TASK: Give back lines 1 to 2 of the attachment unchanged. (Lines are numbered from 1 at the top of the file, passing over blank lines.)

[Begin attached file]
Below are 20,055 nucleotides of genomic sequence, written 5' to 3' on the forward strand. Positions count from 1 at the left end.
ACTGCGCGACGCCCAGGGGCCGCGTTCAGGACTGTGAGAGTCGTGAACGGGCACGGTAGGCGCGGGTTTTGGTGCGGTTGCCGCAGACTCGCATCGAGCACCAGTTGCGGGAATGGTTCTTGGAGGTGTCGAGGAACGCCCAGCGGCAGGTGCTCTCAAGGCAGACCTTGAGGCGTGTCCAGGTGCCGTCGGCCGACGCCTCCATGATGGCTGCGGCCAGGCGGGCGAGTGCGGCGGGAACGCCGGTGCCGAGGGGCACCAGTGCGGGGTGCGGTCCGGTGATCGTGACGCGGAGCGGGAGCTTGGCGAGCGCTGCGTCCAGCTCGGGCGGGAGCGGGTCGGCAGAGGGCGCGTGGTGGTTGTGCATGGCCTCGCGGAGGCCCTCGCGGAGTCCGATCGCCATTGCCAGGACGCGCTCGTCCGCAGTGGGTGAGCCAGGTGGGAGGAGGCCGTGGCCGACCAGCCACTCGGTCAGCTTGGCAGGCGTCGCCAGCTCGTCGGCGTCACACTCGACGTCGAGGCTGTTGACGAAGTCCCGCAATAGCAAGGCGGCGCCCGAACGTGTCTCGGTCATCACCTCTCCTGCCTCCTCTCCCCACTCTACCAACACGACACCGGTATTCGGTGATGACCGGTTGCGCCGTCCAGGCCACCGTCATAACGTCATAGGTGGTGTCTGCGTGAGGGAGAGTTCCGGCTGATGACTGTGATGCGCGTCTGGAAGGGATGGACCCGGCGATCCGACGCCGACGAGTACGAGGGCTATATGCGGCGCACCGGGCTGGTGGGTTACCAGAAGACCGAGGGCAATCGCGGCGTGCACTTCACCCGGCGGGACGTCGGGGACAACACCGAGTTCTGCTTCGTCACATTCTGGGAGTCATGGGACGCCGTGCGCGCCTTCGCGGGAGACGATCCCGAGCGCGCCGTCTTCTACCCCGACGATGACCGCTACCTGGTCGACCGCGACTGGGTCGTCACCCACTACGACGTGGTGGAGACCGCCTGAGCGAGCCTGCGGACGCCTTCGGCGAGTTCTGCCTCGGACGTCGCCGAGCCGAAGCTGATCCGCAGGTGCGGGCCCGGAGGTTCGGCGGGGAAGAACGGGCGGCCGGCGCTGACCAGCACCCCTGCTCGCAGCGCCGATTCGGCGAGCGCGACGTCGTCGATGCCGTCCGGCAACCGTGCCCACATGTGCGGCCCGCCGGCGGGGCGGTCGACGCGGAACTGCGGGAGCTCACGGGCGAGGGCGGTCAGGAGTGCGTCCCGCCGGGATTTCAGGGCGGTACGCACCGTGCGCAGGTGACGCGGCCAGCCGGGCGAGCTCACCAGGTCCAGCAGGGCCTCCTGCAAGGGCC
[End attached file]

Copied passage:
Below are 20,055 nucleotides of genomic sequence, written 5' to 3' on the forward strand. Positions count from 1 at the left end.
ACTGCGCGACGCCCAGGGGCCGCGTTCAGGACTGTGAGAGTCGTGAACGGGCACGGTAGGCGCGGGTTTTGGTGCGGTTGCCGCAGACTCGCATCGAGCACCAGTTGCGGGAATGGTTCTTGGAGGTGTCGAGGAACGCCCAGCGGCAGGTGCTCTCAAGGCAGACCTTGAGGCGTGTCCAGGTGCCGTCGGCCGACGCCTCCATGATGGCTGCGGCCAGGCGGGCGAGTGCGGCGGGAACGCCGGTGCCGAGGGGCACCAGTGCGGGGTGCGGTCCGGTGATCGTGACGCGGAGCGGGAGCTTGGCGAGCGCTGCGTCCAGCTCGGGCGGGAGCGGGTCGGCAGAGGGCGCGTGGTGGTTGTGCATGGCCTCGCGGAGGCCCTCGCGGAGTCCGATCGCCATTGCCAGGACGCGCTCGTCCGCAGTGGGTGAGCCAGGTGGGAGGAGGCCGTGGCCGACCAGCCACTCGGTCAGCTTGGCAGGCGTCGCCAGCTCGTCGGCGTCACACTCGACGTCGAGGCTGTTGACGAAGTCCCGCAATAGCAAGGCGGCGCCCGAACGTGTCTCGGTCATCACCTCTCCTGCCTCCTCTCCCCACTCTACCAACACGACACCGGTATTCGGTGATGACCGGTTGCGCCGTCCAGGCCACCGTCATAACGTCATAGGTGGTGTCTGCGTGAGGGAGAGTTCCGGCTGATGACTGTGATGCGCGTCTGGAAGGGATGGACCCGGCGATCCGACGCCGACGAGTACGAGGGCTATATGCGGCGCACCGGGCTGGTGGGTTACCAGAAGACCGAGGGCAATCGCGGCGTGCACTTCACCCGGCGGGACGTCGGGGACAACACCGAGTTCTGCTTCGTCACATTCTGGGAGTCATGGGACGCCGTGCGCGCCTTCGCGGGAGACGATCCCGAGCGCGCCGTCTTCTACCCCGACGATGACCGCTACCTGGTCGACCGCGACTGGGTCGTCACCCACTACGACGTGGTGGAGACCGCCTGAGCGAGCCTGCGGACGCCTTCGGCGAGTTCTGCCTCGGACGTCGCCGAGCCGAAGCTGATCCGCAGGTGCGGGCCCGGAGGTTCGGCGGGGAAGAACGGGCGGCCGGCGCTGACCAGCACCCCTGCTCGCAGCGCCGATTCGGCGAGCGCGACGTCGTCGATGCCGTCCGGCAACCGTGCCCACATGTGCGGCCCGCCGGCGGGGCGGTCGACGCGGAACTGCGGGAGCTCACGGGCGAGGGCGGTCAGGAGTGCGTCCCGCCGGGATTTCAGGGCGGTACGCACCGTGCGCAGGTGACGCGGCCAGCCGGGCGAGCTCACCAGGTCCAGCAGGGCCTCCTGCAAGGGCC